They arrived in their tender around 18.30 and we had drinks aboard Pamarzi before walking into town and dining at a restaurant that Midge had found on the web. It was lovely to catch up on all their news although sad to learn that they have decided that their boat Calico must be sold and their cruising years had come to an end. John sneaking out for a smoke towards the end of the meal had paid the bill so my request for “conto per favour” to the waiter brought only smiles, so definitely our turn next time, perhaps when they stay with us at Meadscroft later in the year.
Monday morning and I was at the shipyard office by eight waiting for them to open and arrange an engineer’s visit to Pamarzi. They promised they would be over at 14.30 that afternoon so it was back to the boat calling at the Yacht Services office to hire a car for that evening to collect Georgia and the children from the airport. Back at Pamarzi John and Midge had arrived for coffee before sailing back to Syracuse and we had a last hour together before waving them off.
When they ‘d left I rang Alan Ganter the guy who services our engine and generator etc. and had a discussion with him regarding our mechanical woes and he suggested that I dive under the boat to check the propeller and shaft. Yuck, filthy marina water but there was no alternative and it was a good suggestion so donning mask and snorkel I lowered myself into the murk and dived under the boat to find that our propeller was completely covered in a huge web of nylon and plastic netting and rope. It took five dives to cut it all away and another two to discover that the debris had forced out the cutlass bearing and it was that that was causing the noise and vibration. Good news that it was not the gearbox, bad news that the only way to replace the bearing was to haul Pamarzi out. The engineers arrived as promised at 14.30 and when I explained to them what I had found they said that they would come back to me with a date – one day, two days – a week? Thankfully they came back to me with the news that they could haul us out and do the job on Wednesday at 08.00.
We picked up the hire car at 17.30 and went straight off to do a Lidl provisioning shop. Returning laden to the boat I left Lynn packing the produce away and set off for Catania airport to collect Georgia and the children. It was super to see them all looking so excited and we were soon back aboard Pamarzi reacquainting them with ship board life.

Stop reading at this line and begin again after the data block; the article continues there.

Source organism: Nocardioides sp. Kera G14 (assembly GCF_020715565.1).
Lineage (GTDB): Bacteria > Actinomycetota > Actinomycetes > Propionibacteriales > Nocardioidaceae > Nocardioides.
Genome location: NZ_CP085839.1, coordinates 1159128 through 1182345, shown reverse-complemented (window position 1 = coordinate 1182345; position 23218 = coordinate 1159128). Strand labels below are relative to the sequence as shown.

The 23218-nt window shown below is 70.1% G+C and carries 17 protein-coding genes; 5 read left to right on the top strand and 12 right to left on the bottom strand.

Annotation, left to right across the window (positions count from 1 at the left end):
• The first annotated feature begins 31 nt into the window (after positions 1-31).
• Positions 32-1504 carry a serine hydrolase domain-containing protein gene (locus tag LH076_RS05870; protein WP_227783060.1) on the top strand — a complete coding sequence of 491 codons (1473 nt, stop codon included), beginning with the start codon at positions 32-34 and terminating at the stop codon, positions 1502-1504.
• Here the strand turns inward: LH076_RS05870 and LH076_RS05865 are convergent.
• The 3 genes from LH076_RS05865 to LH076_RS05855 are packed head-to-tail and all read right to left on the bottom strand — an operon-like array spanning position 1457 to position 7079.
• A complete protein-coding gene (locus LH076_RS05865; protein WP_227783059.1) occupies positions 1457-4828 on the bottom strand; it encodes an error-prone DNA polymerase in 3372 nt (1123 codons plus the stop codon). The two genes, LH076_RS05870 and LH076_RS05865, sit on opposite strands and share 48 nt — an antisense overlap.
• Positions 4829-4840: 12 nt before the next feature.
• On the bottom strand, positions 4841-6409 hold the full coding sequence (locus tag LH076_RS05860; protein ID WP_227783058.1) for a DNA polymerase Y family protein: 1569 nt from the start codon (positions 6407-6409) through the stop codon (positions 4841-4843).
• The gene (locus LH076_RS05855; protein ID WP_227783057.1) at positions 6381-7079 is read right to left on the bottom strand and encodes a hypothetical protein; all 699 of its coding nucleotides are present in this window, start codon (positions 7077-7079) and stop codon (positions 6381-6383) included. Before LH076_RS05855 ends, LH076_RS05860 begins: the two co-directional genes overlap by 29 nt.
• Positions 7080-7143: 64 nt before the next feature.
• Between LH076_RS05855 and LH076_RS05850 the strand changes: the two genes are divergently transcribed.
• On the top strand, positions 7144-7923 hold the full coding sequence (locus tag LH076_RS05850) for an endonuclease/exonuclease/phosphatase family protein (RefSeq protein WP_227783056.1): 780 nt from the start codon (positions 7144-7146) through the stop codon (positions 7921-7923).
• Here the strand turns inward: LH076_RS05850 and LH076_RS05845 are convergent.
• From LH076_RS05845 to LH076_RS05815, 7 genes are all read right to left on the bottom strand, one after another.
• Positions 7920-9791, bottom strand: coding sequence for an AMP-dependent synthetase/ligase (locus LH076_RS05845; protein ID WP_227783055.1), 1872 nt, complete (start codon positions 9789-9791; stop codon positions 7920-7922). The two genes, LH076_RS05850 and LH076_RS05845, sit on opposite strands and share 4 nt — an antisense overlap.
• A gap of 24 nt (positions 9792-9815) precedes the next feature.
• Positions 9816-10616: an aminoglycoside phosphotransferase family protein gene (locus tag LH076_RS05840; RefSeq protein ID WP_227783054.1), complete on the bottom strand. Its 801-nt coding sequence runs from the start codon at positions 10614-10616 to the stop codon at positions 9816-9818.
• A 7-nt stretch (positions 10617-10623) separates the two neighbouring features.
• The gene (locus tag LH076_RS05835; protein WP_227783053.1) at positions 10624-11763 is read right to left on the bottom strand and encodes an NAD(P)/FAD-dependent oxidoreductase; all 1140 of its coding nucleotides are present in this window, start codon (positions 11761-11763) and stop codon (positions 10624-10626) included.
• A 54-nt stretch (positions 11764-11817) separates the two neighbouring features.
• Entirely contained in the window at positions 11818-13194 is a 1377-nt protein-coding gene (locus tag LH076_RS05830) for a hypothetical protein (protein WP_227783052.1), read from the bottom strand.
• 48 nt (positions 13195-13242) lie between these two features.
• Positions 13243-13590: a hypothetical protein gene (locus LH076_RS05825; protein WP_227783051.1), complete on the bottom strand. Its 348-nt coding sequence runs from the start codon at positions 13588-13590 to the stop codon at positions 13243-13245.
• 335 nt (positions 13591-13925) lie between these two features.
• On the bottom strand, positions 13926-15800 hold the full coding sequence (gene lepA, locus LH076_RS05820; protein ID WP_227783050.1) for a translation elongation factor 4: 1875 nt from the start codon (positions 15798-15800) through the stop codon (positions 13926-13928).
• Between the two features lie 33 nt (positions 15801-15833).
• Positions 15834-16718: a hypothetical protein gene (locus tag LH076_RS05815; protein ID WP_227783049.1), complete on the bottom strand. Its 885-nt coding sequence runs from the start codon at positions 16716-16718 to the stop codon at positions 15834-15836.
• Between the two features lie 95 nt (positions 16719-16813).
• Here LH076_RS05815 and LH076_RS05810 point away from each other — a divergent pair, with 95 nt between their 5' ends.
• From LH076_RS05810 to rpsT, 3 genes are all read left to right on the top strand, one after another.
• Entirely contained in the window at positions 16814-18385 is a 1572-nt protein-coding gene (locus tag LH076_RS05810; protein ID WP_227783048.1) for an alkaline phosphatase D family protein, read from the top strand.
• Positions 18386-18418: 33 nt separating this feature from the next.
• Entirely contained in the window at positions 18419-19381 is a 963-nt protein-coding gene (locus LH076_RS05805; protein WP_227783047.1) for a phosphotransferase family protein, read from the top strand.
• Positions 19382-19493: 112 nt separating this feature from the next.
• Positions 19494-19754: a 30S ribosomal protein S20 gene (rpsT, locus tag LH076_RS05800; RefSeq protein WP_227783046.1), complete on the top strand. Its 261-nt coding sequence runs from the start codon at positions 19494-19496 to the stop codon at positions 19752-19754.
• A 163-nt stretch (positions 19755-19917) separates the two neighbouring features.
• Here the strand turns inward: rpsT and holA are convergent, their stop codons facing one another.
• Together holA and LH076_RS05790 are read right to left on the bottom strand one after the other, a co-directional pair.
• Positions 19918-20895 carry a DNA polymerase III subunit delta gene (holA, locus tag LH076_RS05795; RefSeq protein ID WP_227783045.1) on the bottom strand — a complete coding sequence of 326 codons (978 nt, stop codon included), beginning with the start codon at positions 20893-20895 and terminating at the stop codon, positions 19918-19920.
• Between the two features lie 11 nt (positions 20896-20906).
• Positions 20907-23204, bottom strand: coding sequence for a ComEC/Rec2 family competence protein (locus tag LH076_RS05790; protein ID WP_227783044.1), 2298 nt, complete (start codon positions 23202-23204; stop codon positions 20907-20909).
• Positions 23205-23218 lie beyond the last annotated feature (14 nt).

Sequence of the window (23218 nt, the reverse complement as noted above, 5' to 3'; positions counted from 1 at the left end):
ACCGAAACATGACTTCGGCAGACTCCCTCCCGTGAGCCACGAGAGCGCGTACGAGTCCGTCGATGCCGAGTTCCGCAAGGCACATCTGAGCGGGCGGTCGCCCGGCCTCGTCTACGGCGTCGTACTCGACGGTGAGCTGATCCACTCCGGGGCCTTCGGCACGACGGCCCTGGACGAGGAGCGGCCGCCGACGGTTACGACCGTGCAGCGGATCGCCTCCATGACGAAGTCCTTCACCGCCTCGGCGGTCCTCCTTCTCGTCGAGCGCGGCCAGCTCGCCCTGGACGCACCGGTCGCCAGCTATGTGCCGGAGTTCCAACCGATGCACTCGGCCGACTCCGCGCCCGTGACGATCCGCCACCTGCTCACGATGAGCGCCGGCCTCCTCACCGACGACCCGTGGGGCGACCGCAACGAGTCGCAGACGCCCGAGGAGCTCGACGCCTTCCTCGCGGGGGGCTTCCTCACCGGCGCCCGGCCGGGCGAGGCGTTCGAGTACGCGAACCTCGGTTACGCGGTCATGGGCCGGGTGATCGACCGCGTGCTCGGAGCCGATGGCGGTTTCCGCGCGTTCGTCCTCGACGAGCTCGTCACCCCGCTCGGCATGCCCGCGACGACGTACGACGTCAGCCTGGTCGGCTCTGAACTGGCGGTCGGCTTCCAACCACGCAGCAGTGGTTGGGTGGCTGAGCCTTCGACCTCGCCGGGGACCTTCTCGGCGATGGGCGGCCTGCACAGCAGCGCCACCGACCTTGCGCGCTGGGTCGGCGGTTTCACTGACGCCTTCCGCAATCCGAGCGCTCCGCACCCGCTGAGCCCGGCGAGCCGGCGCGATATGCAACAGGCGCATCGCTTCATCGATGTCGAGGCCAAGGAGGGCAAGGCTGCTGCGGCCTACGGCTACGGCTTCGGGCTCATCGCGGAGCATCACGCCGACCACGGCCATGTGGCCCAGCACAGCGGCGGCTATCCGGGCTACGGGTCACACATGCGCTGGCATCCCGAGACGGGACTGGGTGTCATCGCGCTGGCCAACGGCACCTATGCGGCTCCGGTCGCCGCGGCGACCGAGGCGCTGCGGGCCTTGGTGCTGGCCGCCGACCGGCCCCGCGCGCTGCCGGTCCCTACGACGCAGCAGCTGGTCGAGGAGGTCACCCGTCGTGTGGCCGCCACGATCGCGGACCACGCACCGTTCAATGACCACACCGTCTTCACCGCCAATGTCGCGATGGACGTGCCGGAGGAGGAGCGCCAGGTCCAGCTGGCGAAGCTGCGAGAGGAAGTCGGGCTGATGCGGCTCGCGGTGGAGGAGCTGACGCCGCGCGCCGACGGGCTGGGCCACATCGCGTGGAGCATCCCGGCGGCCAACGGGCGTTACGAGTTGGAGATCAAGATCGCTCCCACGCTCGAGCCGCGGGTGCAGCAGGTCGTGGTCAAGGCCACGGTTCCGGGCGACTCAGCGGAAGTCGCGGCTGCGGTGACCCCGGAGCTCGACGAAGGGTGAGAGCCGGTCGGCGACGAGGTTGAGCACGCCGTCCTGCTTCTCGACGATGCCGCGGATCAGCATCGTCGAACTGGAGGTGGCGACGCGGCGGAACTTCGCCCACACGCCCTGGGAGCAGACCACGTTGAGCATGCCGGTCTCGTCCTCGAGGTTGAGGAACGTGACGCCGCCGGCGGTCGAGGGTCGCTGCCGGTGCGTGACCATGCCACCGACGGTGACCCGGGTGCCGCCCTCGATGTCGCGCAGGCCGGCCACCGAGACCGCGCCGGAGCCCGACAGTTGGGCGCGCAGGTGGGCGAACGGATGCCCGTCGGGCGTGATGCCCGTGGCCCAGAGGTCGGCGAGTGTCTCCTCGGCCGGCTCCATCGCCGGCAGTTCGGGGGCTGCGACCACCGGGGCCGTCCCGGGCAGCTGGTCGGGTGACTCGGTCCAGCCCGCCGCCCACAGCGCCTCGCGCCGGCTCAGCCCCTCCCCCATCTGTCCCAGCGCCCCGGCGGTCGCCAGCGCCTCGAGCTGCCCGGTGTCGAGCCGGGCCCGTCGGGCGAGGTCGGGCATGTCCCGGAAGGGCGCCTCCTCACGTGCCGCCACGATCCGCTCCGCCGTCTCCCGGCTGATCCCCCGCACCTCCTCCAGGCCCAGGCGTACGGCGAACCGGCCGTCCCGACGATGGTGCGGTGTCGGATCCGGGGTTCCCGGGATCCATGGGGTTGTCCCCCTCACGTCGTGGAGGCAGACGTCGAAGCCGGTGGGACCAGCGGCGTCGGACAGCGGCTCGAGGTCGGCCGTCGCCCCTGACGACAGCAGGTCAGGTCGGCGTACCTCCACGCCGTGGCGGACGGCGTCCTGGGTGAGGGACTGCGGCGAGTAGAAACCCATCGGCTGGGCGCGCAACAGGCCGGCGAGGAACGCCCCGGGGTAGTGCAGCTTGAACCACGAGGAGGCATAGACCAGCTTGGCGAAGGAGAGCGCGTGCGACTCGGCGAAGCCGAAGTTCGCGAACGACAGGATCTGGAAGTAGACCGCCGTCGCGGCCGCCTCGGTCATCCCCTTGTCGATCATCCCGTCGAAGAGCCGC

After a quick breakfast next morning we set off in the car to Mount Etna. The sat nav set us on a circuitous route but we finally reached the summit, or as near to it as is practicable and Angus got his piece of volcanic rock and I think a better understanding of just how massive this volcano is.
I was up at 06.00 next morning to prepare the boat for the haul out. Lynn and I got her ready and the marineros arrived before eight to tow us to the lifting dock. They tried bows in first but we were too big so it was out and back in stern first when we discovered we were still too big and would have to derig the back stay. The engineers seemed to know what they were doing and having sourced an appropriately sized cutlass bearing proceeded to remove the propeller and knock out the old bronze sheaf before fitting the new bearing in its sheaf and rebuilding the propeller. Meanwhile Lynn, Georgia and the children had found a beach and were having fun swimming. One thousand eight hundred and fifty Euros the poorer I watched as Pamarzi was lowered back into the water and Lynn and I motored back and reinstalled ourselves in our berth.
Thursday 1st August and after settling the account with the marina we set off for George Rizzo moorings in Taormina, light breeze but a fair old swell with lots of water over the fore deck – the children loved it! George got us on a buoy in a lovely position under the cliffs and Georgia and the children enjoyed swimming off he stern of the boat. Later in the afternoon one of George’s guys picked them all up in one of the ribs and took them ashore so that they could take a taxi up to the town to explore. Supper was taken aboard and we had a quiet night rocked to sleep on a gentle swell.
Consulting charts and current tables I deemed 10.30 to be the best time to leave Taormina for a good passage through the Strait. It worked very well and we had an easy ride the children seeing dolphins and three passerella boats on route. George had recommended and alternative marina in Milazzo and I called them, Porto Santa Maria Maggiore, on route to book a berth for the night. It was indeed in a nicer part of town than our berth on our last visit three years ago at Nettuno marina. We had a pleasant dinner at a small restaurant under the old fort and after a visit to a gelateria for ice creams returned to Pamarzi and a restful night.
We left Georgia and the children sleeping next morning and set off on our final leg with them to our August berth in Marina Capo D’Orlando. It was a breezy and bumpy ride with the wind right on the nose. They had allocated us a very nice berth close but not too close to all the amenities and very near the beach just outside the sea wall, perfect for the children’s stay here and for Charles and Gemma and their kids later in the month. It looks to be a very nice marina and I think we shall enjoy our stay here.